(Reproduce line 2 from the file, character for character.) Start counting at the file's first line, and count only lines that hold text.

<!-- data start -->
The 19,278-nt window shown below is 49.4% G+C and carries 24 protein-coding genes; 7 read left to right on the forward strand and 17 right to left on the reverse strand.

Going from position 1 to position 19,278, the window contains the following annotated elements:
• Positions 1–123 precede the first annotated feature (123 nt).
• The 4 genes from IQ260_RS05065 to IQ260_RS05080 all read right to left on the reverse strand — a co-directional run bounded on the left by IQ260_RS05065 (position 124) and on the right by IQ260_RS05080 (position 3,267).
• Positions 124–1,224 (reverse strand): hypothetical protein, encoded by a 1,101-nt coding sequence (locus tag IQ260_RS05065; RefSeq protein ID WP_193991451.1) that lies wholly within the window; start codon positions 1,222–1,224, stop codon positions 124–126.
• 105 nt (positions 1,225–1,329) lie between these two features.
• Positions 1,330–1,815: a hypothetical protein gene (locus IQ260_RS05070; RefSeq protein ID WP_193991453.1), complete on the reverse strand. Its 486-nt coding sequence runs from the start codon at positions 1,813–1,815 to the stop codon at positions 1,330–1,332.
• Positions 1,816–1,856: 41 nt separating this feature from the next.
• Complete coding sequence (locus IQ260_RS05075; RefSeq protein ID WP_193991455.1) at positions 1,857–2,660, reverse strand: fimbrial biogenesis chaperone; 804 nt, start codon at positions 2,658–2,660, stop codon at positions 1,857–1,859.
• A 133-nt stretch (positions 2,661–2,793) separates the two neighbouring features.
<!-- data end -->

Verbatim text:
Going from position 1 to position 19,278, the window contains the following annotated elements: